1866 – 1946,
Known as H. G. Wells, Herbert George Wells was a prolific English writer who adapted his writing skills to many styles of literature, writing dozens of novels, short stories, and works of social commentary, satire, biography and autobiography. He is best known for his brilliant imagination and the predictions in his science fiction novels such as ‘The Time machine’, ‘War of the Worlds’ and ‘The Invisible man’ all of which were turned into notably successful films and one, the ‘War of the Worlds ‘, was credited with creating public panic when it was realistically broadcast on the radio in America by the young Orson Welles.
H.G.Wells was the fourth and last child of Joseph and Sarah Wells and was born in Bromley, Kent on 21st September 1866. His father was a former domestic gardener and at the time, a shopkeeper and professional cricketer, playing for Kent County from which he managed to earn a meagre income.
In 1874 when he was eight, Wells had an accident that left him bedridden with a broken leg and he started avidly reading books from the local library, brought to him by his father. He then entered Thomas Morley’s Commercial Academy, a private school until 1880 where he learned how to write and simple mathematics, but not a lot more. In 1877, his father, Joseph Wells, fractured his thigh, effectively ending his cricket career and his earnings as a shopkeeper were not enough to compensate for the loss of the primary source of family income.
No longer able to support themselves financially, the family placed their sons as apprentices in various occupations. From 1880 to 1883, Wells had unhappy apprenticeships first as a draper and then as a chemist’s assistant.
In their reduced circumstances, Wells mother was obliged to return to work as a lady’s maid and she and Joseph separated. Fortunately for Herbert, Uppark ,where his mother worked, had a magnificent library in which he immersed himself, reading many classic works of literature. Then he had the good fortune to secure a position at Midhurst Grammar School as a student and teacher of the junior pupils, which meant that Wells could continue his self-education in earnest. The following year, Wells won a scholarship to the Royal College of Science in South Kensington, , studying biology under Thomas Henry Huxley.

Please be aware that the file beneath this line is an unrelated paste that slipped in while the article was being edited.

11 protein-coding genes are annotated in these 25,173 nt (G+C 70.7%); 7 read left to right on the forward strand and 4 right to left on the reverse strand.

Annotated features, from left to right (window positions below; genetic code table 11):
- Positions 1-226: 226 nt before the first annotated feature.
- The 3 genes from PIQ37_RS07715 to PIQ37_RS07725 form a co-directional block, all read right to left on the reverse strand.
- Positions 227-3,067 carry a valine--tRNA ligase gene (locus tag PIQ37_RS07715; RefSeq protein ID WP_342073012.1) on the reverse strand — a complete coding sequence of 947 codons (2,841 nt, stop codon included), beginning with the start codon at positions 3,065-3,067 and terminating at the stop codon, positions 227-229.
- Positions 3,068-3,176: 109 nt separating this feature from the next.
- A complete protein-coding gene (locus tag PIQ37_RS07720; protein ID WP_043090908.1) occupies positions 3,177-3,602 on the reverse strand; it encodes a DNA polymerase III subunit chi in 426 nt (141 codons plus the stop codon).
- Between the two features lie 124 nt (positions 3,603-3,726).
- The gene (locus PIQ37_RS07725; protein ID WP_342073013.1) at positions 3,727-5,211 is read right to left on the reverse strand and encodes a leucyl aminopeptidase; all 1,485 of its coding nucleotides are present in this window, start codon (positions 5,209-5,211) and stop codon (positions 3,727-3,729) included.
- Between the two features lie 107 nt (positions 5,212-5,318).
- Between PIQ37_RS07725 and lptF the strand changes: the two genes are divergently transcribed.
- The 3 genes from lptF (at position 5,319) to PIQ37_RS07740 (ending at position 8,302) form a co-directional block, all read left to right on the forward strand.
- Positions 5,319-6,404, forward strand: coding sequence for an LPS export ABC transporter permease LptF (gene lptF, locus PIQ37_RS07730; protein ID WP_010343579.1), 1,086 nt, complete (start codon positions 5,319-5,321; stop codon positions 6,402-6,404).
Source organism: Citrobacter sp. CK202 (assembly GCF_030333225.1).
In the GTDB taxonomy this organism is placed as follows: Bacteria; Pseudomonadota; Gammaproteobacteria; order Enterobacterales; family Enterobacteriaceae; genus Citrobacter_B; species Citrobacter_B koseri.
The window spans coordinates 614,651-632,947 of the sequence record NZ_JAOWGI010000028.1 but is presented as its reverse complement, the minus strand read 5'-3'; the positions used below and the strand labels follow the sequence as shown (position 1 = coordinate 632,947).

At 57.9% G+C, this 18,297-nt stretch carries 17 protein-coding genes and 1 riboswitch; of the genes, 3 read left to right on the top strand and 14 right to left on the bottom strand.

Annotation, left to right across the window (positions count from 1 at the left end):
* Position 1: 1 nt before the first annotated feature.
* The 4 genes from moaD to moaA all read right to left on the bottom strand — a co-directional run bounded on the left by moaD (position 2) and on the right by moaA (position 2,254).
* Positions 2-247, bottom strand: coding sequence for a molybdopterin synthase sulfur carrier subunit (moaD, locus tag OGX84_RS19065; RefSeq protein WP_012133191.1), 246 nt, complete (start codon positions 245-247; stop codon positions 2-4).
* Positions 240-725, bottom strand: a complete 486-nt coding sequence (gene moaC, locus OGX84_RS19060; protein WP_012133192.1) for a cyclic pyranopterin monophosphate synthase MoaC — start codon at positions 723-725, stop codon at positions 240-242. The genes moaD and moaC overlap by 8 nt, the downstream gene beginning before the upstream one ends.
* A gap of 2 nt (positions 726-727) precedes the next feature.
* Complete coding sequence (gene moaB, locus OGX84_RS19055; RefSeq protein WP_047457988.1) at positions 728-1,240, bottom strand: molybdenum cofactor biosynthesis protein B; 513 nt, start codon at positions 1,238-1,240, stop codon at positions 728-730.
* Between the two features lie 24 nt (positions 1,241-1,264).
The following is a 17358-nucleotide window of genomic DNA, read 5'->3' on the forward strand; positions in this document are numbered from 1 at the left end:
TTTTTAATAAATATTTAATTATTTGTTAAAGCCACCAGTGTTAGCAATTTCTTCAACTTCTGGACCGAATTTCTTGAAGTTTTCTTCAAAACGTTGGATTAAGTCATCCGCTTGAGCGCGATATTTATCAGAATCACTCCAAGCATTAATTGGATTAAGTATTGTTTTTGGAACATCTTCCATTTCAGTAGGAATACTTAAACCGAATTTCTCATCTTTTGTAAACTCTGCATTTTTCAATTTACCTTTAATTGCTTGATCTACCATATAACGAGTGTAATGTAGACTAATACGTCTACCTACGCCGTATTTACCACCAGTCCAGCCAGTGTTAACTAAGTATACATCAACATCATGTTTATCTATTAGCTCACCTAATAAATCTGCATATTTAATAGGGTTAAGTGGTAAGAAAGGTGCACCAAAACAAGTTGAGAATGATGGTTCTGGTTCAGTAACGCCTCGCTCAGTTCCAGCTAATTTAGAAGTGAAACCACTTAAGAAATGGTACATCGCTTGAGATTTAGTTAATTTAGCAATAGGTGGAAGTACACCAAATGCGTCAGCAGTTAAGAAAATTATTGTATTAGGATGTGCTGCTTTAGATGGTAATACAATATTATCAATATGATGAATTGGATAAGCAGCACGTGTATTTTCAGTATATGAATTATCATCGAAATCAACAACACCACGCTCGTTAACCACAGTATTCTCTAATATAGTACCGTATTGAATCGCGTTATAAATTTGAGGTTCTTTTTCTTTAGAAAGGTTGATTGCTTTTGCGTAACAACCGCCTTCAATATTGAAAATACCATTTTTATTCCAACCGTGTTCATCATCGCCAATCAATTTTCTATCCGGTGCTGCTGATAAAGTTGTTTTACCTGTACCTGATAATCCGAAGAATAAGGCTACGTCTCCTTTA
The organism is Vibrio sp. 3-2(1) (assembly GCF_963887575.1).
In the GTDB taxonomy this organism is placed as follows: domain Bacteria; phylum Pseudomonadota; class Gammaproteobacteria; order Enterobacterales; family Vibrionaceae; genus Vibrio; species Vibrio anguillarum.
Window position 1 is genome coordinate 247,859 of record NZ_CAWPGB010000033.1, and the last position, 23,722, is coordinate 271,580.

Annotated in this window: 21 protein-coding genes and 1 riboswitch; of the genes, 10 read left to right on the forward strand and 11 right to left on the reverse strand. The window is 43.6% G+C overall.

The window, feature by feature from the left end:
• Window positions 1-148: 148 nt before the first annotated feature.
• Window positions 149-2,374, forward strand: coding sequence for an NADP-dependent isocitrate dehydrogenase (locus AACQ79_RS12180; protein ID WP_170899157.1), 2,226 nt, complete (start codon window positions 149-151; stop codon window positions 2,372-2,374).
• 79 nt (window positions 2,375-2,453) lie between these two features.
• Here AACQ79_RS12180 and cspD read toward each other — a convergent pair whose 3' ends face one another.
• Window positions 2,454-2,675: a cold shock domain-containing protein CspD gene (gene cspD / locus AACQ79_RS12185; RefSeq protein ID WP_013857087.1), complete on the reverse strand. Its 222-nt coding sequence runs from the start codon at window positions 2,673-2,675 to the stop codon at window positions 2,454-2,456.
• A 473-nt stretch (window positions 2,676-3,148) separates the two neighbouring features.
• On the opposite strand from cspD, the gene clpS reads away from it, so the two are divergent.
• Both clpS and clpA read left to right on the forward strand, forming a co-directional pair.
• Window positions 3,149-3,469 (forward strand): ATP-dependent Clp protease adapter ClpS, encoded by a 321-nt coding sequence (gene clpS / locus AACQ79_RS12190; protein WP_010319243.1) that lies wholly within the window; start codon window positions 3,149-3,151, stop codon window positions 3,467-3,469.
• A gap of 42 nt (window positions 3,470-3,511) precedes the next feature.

He soon entered the Debating Society of the college and he began to be interested in social issues and the fashionable reformation of society by joining the socialist ‘Fabian Society’. Writing for ‘The Science School Journal’, allowed him to express his views on literature and society, as well as trying his hand at fiction with his first novel, ‘The Chronic Argonauts’ . He left the college in 1887 and in 1890 earned a BSc in Zoology from the University of London. After some years teaching, he returned to study and to earn money, he began writing short, humorous articles for journals such as The Pall Mall Gazette, and for many other publications.
In 1891, Wells married his cousin Isabel Wells, but they separated in 1894 when he fell in love with one of his students, Jane, whom he married in 1895 and they moved to a house in Woking.